Tony Romo is Now a Quarterback Whisperer

Brian Giuffra
Tony Romo.
Tony Romo. / Jonathan Ferrey/Getty Images
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Tony Romo has lived a privileged existence post-NFL retirement. Seemingly everything he touches turns to gold. But can the prognosticating broadcaster/aspiring pro golfer transition his talents to NFL QB whisperer? It appears so.

In an interview with SI's Albert Breer, Bills QB Josh Allen revealed that Romo gave him some advice during an extended conversation in Miami during Super Bowl week. Apparently, Allen not only soaked in the advice on throwing mechanics, he's also put it into action with early returns proving positive.

"“I got to talking with him about mechanics and keeping your head on the same plane, same axis, and kind of rotating around it, keeping your left arm super tight, and finding a way to throw the same exact way out of any position, whether your feet are set or not. That’s really been paying off. It’s been a good thing for me, and it’s gonna continue to be something I’ll work on.”"

Romo was a four-time Pro Bowler and has put his quarterback IQ on full display as the lead NFL analyst for CBS. There was talk when he initially retired that he was interested in coaching and he confirmed that interest in 2019, saying "I’m sure one day I’ll coach." While this isn't a full foray into coaching, it is a first step.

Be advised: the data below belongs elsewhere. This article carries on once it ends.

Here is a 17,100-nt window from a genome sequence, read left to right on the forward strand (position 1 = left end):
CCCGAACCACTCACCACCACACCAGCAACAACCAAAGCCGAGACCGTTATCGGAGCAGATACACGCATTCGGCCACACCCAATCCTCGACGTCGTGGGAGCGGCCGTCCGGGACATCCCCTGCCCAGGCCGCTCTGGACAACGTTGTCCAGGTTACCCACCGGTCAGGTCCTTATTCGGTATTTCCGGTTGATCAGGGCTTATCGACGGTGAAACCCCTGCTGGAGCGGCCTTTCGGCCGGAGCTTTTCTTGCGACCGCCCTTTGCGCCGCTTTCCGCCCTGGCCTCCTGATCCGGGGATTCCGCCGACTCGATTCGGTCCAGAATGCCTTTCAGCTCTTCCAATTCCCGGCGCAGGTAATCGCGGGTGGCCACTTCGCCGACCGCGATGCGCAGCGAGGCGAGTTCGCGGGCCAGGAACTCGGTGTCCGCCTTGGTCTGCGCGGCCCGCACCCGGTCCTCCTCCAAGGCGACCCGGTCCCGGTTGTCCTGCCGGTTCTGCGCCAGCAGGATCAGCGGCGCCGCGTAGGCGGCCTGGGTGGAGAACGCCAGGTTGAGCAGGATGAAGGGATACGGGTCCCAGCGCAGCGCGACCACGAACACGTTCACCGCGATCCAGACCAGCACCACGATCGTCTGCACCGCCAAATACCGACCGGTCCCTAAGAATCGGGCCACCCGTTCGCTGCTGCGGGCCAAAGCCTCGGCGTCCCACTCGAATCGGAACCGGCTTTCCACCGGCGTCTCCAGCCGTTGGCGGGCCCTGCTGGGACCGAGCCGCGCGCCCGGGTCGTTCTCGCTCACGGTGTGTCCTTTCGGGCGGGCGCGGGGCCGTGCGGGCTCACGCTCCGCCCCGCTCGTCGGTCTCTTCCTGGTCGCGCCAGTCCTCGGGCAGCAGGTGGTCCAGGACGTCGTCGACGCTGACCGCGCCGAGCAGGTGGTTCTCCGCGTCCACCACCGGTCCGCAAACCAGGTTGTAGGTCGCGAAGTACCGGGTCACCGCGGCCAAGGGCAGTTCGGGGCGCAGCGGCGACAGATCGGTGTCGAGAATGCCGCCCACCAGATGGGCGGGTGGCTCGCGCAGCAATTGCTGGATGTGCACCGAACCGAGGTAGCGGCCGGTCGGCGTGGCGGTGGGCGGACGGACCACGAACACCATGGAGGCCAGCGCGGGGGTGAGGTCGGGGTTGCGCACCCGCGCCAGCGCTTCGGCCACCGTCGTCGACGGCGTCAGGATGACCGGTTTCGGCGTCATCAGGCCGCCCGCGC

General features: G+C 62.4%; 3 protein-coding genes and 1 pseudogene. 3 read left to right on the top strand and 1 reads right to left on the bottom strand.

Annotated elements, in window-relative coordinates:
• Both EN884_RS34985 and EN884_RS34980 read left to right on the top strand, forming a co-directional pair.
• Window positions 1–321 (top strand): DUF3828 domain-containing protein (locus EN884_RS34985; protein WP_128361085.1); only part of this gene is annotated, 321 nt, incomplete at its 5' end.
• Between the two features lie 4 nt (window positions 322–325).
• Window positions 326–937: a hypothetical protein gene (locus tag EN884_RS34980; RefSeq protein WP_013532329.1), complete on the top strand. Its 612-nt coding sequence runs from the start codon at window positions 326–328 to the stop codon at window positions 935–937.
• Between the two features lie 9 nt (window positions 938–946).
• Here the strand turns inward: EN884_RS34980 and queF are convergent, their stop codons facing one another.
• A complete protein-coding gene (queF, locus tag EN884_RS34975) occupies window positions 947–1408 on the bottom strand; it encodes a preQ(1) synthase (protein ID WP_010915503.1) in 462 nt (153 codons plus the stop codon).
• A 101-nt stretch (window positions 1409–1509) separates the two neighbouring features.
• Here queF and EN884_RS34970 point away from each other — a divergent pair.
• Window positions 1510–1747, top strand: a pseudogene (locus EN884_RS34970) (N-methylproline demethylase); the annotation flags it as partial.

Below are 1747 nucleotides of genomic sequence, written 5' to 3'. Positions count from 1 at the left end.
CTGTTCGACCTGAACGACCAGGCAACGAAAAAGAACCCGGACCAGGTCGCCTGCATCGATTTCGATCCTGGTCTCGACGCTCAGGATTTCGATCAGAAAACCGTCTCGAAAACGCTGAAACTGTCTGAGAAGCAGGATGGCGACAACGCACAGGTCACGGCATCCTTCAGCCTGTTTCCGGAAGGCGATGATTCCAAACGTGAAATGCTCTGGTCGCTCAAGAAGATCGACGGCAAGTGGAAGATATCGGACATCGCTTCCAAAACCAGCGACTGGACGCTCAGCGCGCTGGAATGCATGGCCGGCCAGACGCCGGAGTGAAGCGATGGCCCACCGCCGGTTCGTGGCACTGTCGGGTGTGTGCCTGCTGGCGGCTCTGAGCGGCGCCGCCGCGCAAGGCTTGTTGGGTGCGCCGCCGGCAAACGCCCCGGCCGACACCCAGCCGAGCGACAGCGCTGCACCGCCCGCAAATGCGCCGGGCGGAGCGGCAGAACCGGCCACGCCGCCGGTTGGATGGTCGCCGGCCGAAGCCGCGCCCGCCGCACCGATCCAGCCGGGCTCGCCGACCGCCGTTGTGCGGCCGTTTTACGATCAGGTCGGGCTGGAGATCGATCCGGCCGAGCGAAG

Just imagine how many QBs are going to want to pick Romo's brain if Allen suddenly takes a big step forward as a passer this season? Allen was dead-last in the NFL in completion percentage in 2019 (58.2%). A more consistent throwing motion, which Romo helped Allen identify as an issue and provided advice on how to fix it, should help. Of course, Allen's work in the offseason with quarterback coach Jordan Palmer will also play a role in any improvement we see, but Romo is the sexier name and will definitely get some of the credit.

Imagining Tony Romo as a quarterback whisperer doesn't take prophetic vision. He already offers insights into QB mechanics and decision-making during broadcasts. He also understands multiple different NFL offenses enough to consistently and accurately predict plays. That combination would make him a top QB coach candidate for multiple NFL teams. Maybe he's holding out for the perfect fit, or maybe he prefers earning big money as a broadcaster, but in the meantime he can continue to hone his craft by giving advice to young QBs. If a couple show improvement, it could be the latest goldmine strike for a retiree who can't stop winning off the field.

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